References:

  1. Open Banking 101. Retrieved from https://www.pwc.com.au/banking-capital-markets/banking-matters-hot-topic-open-banking-101.pdf
  2. Data sharing and open banking. Retrieved from https://www.mckinsey.com/industries/financial-services/our-insights/data-sharing-and-open-banking
  3. Marria, V. How Open Banking Has Changed Financial Services So Far. Retrieved from https://www.forbes.com/sites/vishalmarria/2018/12/10/how-open-banking-has-changed-financial-services-so-far/#5110df443e07
  4. Open Banking – Australian Banking Association. (2020). Retrieved from https://www.ausbanking.org.au/policy/the-future/open-banking/
  5. Open banking | Deloitte Australia | Financial Services. (2019). Retrieved from https://www2.deloitte.com/au/en/pages/financial-services/articles/open-banking.html
  6. Review into Open Banking in Australia | Treasury.gov.au. (2017). Retrieved from https://treasury.gov.au/review/review-into-open-banking-in-australia
  7. WSO2 Open Banking: Compliance Through a Single Technology Platform. Retrieved from https://wso2.com/solutions/financial/open-banking/australia/

The CAINZ Digest is published by CAINZ, a student society affiliated with the Faculty of Business at the University of Melbourne. Opinions published are not necessarily those of the publishers, printers or editors. CAINZ, our Partners and the University of Melbourne do not accept any responsibility for the accuracy of information contained in the publication.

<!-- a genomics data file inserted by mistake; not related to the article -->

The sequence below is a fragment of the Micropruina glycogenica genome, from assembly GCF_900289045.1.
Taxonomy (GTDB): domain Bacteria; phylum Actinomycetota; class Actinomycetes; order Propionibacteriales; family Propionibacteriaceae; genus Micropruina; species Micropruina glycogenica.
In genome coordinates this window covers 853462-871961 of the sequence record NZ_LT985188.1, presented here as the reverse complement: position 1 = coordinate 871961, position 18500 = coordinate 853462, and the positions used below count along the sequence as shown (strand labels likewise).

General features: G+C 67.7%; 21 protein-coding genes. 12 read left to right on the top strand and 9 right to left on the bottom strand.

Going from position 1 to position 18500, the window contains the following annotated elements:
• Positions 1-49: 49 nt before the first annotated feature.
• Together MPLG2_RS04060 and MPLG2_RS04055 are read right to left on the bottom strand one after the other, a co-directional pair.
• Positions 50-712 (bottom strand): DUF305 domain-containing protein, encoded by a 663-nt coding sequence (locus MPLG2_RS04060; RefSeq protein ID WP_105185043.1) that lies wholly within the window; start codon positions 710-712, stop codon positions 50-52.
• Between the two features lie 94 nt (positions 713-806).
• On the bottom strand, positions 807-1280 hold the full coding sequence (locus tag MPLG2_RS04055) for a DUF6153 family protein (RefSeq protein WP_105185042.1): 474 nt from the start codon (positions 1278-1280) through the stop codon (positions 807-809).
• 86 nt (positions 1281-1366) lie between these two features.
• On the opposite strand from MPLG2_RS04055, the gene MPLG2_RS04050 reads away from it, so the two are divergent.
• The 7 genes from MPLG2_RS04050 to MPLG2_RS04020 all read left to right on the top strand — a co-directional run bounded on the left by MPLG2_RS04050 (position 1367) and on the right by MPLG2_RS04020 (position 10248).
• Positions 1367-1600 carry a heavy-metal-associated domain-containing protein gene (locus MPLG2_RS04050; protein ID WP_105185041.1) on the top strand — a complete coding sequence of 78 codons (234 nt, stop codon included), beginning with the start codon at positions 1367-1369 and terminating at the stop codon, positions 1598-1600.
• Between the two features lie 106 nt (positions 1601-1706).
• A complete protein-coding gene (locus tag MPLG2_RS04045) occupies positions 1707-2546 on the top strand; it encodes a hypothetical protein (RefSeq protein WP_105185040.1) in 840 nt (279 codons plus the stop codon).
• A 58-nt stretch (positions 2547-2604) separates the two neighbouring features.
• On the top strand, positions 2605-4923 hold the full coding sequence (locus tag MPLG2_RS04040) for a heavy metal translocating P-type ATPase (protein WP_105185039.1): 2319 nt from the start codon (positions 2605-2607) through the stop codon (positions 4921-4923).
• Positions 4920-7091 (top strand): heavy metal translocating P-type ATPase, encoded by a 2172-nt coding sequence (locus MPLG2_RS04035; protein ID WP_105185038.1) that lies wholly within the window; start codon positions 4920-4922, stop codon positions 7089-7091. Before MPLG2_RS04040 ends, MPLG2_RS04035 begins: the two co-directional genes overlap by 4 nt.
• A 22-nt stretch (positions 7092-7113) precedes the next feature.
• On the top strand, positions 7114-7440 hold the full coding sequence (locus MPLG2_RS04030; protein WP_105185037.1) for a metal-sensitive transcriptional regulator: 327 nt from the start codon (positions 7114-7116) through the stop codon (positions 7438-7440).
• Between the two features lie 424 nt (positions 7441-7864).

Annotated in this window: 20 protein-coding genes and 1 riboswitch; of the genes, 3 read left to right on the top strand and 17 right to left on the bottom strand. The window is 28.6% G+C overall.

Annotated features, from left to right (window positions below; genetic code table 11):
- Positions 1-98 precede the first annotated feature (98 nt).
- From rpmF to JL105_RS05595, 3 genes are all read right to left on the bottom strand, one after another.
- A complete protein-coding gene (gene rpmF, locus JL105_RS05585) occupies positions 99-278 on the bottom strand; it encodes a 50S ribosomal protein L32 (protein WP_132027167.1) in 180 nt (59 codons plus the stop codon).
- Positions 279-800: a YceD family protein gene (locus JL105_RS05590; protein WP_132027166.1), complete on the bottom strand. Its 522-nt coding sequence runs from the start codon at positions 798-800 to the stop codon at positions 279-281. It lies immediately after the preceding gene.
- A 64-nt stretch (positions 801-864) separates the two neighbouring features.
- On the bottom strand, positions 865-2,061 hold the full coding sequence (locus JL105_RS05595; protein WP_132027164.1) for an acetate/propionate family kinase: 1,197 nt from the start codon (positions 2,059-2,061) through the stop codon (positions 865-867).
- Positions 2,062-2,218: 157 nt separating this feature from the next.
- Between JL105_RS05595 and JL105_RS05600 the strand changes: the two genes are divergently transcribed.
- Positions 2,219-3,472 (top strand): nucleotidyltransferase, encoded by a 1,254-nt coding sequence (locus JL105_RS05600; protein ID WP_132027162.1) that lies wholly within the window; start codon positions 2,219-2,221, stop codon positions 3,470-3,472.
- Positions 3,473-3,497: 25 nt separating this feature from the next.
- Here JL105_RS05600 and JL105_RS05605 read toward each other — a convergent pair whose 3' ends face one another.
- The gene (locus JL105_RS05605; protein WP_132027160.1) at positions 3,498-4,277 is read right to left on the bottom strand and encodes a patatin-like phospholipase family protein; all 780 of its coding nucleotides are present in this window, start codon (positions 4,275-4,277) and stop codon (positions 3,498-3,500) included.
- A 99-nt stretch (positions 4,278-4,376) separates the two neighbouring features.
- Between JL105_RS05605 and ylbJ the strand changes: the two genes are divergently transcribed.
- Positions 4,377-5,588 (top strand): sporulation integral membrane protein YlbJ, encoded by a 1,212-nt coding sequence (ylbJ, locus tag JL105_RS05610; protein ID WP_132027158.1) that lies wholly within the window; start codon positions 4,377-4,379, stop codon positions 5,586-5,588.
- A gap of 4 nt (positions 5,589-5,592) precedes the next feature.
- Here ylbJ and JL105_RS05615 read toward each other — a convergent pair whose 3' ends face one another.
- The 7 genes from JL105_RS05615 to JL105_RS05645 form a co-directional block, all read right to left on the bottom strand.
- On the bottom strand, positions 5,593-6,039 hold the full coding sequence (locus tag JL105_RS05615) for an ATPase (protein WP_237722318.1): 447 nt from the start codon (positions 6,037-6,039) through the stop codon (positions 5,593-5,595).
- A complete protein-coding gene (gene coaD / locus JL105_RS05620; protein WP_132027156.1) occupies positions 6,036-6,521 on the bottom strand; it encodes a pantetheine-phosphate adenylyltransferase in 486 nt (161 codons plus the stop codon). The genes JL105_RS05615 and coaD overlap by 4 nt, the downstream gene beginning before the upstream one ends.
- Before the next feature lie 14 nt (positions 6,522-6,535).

Meet our authors:

Andrew He
Writer

I am currently a third year student studying Bachelor Of Commerce. I am a digest writer and joined Cainz in 2019. I am interested in table tennis, running, photography and financial markets.

Anthony Wong
Writer
Shurui Yan
Writer

I am a second-year commerce student majoring in economics and finance. As a writer, I am interested in constantly exploring the world from a business perspective, gaining insights into financial markets and the global economy. I absolutely love figure-skating, and also draw and read in my spare time.

Mandy Qu
Writer

Mandy is in her second year of studying the Bachelor of Commerce (Economics) and Diploma in Mathematics. She is interested in following financial markets, economic trends and tennis